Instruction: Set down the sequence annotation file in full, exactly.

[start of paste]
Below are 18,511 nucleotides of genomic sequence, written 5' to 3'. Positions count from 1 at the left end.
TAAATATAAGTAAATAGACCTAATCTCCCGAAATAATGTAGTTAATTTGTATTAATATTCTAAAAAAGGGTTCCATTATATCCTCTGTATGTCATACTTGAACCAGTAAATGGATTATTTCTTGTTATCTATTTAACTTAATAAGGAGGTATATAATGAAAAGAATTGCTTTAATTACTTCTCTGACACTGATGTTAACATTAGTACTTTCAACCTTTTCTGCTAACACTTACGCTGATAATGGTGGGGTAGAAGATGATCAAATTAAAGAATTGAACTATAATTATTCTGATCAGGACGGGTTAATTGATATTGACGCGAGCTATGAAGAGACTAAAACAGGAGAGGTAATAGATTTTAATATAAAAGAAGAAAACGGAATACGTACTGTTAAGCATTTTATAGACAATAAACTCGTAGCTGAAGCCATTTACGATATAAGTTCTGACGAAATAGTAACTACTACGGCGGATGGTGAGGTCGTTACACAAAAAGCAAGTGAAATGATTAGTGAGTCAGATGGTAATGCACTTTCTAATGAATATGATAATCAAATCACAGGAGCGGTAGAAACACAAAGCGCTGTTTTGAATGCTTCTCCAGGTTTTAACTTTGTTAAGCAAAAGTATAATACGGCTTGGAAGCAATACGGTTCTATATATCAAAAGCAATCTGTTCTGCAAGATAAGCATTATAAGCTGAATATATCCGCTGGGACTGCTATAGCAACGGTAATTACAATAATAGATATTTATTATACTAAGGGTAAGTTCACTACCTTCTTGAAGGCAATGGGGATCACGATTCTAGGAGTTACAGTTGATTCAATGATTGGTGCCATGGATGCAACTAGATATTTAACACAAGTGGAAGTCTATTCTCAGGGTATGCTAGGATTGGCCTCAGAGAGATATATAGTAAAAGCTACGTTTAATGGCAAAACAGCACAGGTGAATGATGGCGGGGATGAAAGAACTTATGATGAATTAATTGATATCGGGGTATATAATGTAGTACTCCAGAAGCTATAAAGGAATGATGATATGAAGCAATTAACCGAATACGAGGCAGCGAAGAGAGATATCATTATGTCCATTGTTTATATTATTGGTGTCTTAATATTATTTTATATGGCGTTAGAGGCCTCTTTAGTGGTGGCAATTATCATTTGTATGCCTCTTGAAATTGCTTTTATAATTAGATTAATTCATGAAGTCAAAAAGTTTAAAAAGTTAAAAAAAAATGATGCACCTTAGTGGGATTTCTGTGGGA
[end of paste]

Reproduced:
Below are 18,511 nucleotides of genomic sequence, written 5' to 3'. Positions count from 1 at the left end.
TAAATATAAGTAAATAGACCTAATCTCCCGAAATAATGTAGTTAATTTGTATTAATATTCTAAAAAAGGGTTCCATTATATCCTCTGTATGTCATACTTGAACCAGTAAATGGATTATTTCTTGTTATCTATTTAACTTAATAAGGAGGTATATAATGAAAAGAATTGCTTTAATTACTTCTCTGACACTGATGTTAACATTAGTACTTTCAACCTTTTCTGCTAACACTTACGCTGATAATGGTGGGGTAGAAGATGATCAAATTAAAGAATTGAACTATAATTATTCTGATCAGGACGGGTTAATTGATATTGACGCGAGCTATGAAGAGACTAAAACAGGAGAGGTAATAGATTTTAATATAAAAGAAGAAAACGGAATACGTACTGTTAAGCATTTTATAGACAATAAACTCGTAGCTGAAGCCATTTACGATATAAGTTCTGACGAAATAGTAACTACTACGGCGGATGGTGAGGTCGTTACACAAAAAGCAAGTGAAATGATTAGTGAGTCAGATGGTAATGCACTTTCTAATGAATATGATAATCAAATCACAGGAGCGGTAGAAACACAAAGCGCTGTTTTGAATGCTTCTCCAGGTTTTAACTTTGTTAAGCAAAAGTATAATACGGCTTGGAAGCAATACGGTTCTATATATCAAAAGCAATCTGTTCTGCAAGATAAGCATTATAAGCTGAATATATCCGCTGGGACTGCTATAGCAACGGTAATTACAATAATAGATATTTATTATACTAAGGGTAAGTTCACTACCTTCTTGAAGGCAATGGGGATCACGATTCTAGGAGTTACAGTTGATTCAATGATTGGTGCCATGGATGCAACTAGATATTTAACACAAGTGGAAGTCTATTCTCAGGGTATGCTAGGATTGGCCTCAGAGAGATATATAGTAAAAGCTACGTTTAATGGCAAAACAGCACAGGTGAATGATGGCGGGGATGAAAGAACTTATGATGAATTAATTGATATCGGGGTATATAATGTAGTACTCCAGAAGCTATAAAGGAATGATGATATGAAGCAATTAACCGAATACGAGGCAGCGAAGAGAGATATCATTATGTCCATTGTTTATATTATTGGTGTCTTAATATTATTTTATATGGCGTTAGAGGCCTCTTTAGTGGTGGCAATTATCATTTGTATGCCTCTTGAAATTGCTTTTATAATTAGATTAATTCATGAAGTCAAAAAGTTTAAAAAGTTAAAAAAAAATGATGCACCTTAGTGGGATTTCTGTGGGA